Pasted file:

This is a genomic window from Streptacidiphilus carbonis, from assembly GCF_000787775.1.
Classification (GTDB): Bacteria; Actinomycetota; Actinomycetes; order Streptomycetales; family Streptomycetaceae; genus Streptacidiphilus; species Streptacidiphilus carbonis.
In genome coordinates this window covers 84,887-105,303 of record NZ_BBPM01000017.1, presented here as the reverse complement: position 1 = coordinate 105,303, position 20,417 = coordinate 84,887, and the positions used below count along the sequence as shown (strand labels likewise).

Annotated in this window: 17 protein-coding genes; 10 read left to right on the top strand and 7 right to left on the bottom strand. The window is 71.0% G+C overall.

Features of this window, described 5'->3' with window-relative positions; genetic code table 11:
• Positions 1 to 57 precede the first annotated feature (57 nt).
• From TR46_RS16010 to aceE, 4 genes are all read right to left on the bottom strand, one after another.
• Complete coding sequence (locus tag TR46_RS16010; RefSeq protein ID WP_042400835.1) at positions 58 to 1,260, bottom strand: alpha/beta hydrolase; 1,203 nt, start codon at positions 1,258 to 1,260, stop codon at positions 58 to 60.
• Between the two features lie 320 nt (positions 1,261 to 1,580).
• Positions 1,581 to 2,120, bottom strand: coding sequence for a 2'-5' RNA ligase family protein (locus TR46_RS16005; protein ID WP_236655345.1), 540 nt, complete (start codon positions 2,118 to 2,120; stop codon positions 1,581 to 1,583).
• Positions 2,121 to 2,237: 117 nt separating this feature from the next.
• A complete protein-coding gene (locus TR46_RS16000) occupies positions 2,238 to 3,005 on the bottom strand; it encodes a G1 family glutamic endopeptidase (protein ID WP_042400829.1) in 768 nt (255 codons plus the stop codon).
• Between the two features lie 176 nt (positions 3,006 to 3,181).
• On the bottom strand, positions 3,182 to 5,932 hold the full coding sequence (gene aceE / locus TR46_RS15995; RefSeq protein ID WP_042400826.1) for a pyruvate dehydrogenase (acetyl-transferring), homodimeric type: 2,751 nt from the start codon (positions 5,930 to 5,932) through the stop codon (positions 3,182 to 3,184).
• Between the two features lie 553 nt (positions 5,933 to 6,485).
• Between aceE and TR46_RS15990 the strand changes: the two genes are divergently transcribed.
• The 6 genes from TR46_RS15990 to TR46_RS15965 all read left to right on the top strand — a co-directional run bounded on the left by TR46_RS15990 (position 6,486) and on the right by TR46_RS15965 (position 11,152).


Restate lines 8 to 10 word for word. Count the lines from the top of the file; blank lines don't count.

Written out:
• Complete coding sequence (locus tag TR46_RS16010; RefSeq protein ID WP_042400835.1) at positions 58 to 1,260, bottom strand: alpha/beta hydrolase; 1,203 nt, start codon at positions 1,258 to 1,260, stop codon at positions 58 to 60.
• Between the two features lie 320 nt (positions 1,261 to 1,580).
• Positions 1,581 to 2,120, bottom strand: coding sequence for a 2'-5' RNA ligase family protein (locus TR46_RS16005; protein ID WP_236655345.1), 540 nt, complete (start codon positions 2,118 to 2,120; stop codon positions 1,581 to 1,583).